Tightening of conditions for taking mortgages has made house ownership less available for many Slovaks. Banks do not provide mortgages covering 100-percent of real estate prices anymore, and thus those interested financing a house or flat via a mortgage must pay a portion of the purchase price in cash.
A survey by Tower Finance conducted on a sample of 1200 people in October showed that the most affected group is young people. They have the greatest need to secure their own housing, but they simultaneously have had the shortest amount of time to save up.
“While young people need to borrow as much as €90,000 on average, older age groups need to borrow by €20,000 less,” said Ondrej Broska, partner of Tower Finance, as cited by the TASR newswire, adding that while banks will gradually not provide loans higher than 80 percent of the real estate price, people without prepared cash will have to use other forms to cover this gap, for example with interim loans or other bank products.
The situation is also more pressing due to the situation on the real estate market. As demand keeps exceeding supply, real estate prices are at maximum levels and will not decrease in the near future.
The new city district Bory, between the Small Carpathians and the Morava River in Bratislava, continues to grow. Its developer Penta Real Estates has announced two more phases to the residential area. After completion, the new district will feature offices, shops, parks and amenities including a kindergarten, besides housing.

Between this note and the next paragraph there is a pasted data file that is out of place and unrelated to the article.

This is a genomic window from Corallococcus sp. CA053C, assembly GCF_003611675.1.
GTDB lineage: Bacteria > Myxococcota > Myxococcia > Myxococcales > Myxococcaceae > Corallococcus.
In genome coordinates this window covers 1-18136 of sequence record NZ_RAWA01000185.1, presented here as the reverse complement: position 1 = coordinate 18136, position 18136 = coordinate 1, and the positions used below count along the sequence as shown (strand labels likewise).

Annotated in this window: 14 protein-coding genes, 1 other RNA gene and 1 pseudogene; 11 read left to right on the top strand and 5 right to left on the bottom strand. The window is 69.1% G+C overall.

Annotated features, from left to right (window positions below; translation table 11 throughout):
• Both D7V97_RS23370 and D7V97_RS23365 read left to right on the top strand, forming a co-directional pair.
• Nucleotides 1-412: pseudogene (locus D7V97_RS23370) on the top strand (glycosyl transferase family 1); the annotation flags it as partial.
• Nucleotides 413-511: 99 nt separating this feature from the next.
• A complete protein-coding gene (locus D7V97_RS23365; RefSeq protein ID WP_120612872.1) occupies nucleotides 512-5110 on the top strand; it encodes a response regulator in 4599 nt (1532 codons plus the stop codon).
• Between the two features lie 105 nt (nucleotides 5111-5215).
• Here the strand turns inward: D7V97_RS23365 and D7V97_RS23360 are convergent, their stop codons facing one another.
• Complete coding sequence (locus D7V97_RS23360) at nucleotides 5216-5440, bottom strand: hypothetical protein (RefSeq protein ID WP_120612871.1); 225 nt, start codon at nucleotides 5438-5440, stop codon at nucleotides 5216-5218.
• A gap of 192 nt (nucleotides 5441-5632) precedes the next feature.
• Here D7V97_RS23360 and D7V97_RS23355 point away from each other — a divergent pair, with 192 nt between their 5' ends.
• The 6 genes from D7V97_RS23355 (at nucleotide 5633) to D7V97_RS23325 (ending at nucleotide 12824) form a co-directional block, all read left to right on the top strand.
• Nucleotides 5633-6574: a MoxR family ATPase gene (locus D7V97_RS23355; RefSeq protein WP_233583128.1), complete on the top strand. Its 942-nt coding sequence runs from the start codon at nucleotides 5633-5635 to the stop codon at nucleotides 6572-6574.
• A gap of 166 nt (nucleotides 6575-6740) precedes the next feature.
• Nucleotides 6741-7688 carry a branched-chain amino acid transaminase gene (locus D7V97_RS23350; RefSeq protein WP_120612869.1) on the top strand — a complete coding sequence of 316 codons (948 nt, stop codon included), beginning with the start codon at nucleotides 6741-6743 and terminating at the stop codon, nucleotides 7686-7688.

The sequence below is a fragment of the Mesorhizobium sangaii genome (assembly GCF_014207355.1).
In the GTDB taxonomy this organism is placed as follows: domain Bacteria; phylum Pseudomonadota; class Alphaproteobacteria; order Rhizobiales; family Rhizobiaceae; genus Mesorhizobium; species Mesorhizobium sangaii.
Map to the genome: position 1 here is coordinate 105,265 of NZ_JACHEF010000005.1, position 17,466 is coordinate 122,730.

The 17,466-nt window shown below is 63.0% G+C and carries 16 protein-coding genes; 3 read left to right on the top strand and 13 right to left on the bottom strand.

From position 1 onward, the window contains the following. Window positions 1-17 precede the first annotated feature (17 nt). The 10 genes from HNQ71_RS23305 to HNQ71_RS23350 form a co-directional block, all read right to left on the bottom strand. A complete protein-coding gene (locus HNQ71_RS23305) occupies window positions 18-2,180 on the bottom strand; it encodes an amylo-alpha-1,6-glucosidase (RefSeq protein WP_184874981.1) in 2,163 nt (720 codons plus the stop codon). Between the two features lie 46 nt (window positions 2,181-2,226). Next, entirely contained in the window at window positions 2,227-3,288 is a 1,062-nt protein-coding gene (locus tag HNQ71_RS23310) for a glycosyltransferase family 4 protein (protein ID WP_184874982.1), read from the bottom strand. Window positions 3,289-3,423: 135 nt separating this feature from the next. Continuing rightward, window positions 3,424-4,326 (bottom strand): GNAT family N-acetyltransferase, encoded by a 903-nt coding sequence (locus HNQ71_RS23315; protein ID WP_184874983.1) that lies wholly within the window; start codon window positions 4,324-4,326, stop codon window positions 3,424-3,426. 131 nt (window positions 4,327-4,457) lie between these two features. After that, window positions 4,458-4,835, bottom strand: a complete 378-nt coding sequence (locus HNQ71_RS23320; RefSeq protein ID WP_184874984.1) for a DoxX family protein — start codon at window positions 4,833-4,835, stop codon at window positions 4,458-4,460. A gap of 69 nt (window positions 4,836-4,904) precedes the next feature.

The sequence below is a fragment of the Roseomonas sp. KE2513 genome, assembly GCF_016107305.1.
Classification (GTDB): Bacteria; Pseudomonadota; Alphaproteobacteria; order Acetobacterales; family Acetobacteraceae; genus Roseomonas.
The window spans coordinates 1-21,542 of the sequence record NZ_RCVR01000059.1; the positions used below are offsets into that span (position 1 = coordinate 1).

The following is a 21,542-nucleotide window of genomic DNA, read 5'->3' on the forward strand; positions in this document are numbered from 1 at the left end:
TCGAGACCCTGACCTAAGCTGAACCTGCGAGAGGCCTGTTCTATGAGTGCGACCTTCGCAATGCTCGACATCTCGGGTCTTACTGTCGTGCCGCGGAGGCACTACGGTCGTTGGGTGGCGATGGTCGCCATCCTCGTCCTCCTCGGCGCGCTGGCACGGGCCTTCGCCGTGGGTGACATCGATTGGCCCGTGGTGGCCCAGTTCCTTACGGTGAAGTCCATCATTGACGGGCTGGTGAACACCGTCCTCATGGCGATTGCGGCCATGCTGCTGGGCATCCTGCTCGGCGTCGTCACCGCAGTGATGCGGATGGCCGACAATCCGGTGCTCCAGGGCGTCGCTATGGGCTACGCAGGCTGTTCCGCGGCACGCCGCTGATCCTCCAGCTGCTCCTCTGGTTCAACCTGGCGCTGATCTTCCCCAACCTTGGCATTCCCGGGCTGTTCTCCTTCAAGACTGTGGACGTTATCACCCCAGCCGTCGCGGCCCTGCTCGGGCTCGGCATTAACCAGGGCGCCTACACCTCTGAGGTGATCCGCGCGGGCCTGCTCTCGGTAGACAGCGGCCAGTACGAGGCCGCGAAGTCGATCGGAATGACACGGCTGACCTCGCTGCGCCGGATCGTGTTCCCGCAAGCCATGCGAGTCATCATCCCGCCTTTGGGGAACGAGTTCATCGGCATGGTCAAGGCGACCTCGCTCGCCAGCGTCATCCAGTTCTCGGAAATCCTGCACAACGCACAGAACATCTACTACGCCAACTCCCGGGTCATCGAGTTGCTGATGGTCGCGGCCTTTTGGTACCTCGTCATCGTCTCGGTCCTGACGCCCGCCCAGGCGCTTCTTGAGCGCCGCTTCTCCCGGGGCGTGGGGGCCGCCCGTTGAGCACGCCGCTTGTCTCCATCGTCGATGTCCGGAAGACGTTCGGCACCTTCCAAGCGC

Housing construction in recent years has lagged behind consumer demand in Slovakia. Not only were new apartments bought, but also older homes, whose prices were pushed higher by the acute shortage of new residential buildings.
Long-term manager and developer of logistics warehouses, P3 Logistic Parks, continues to record strong growth over the past 12 months. This has been driven, in part, by the boom in online demand, which has fuelled the need for strategically-located warehouses in Europe. P3’s customer base has grown by 20 percent, with customer retail share surpassing 30 percent for the first time in the company’s history.
Housing affordability in the Bratislava Region is the lowest compared to the remaining seven regions of Slovakia. This is true for employees with an average monthly wage of €1,360 and average prices of residential real estate. While the average wage in this region is 39 percent above the national average, the average price for one square metre of real estate is 117 percent higher than the average, specified VÚB bank analyst Andrej Arady.
Company owners are searching for more effective solutions for managing their companies. One of such solution is shared office space; as much as 80 percent of companies using this solution put cost reduction as the reason. This way they save especially on costs needed for acquisition of offices and rentals, as well as repair and maintenance costs, a survey conducted by International Workspace has confirmed.
Extensive reconstruction of Mlynské Nivy Street in Bratislava and construction of a brand new central bus station, including an adjacent high rise office building, are progressing. Currently almost 450 workers of various professions and 18 cranes are working on it, the biggest construction site in central Europe at 4.4 hectares large. The developer HB Reavis still promises to launch the new bus station in late 2020.
In the former industrial zone on Račianska Street in Bratislava, next to the Lidl retail store, stands an old brick smokestack and concrete beams. These are the remnants of a long defunct parquet factory. Developer Corwin plans to replace the remnants with Guthaus, a residential complex with a new vision for housing quality.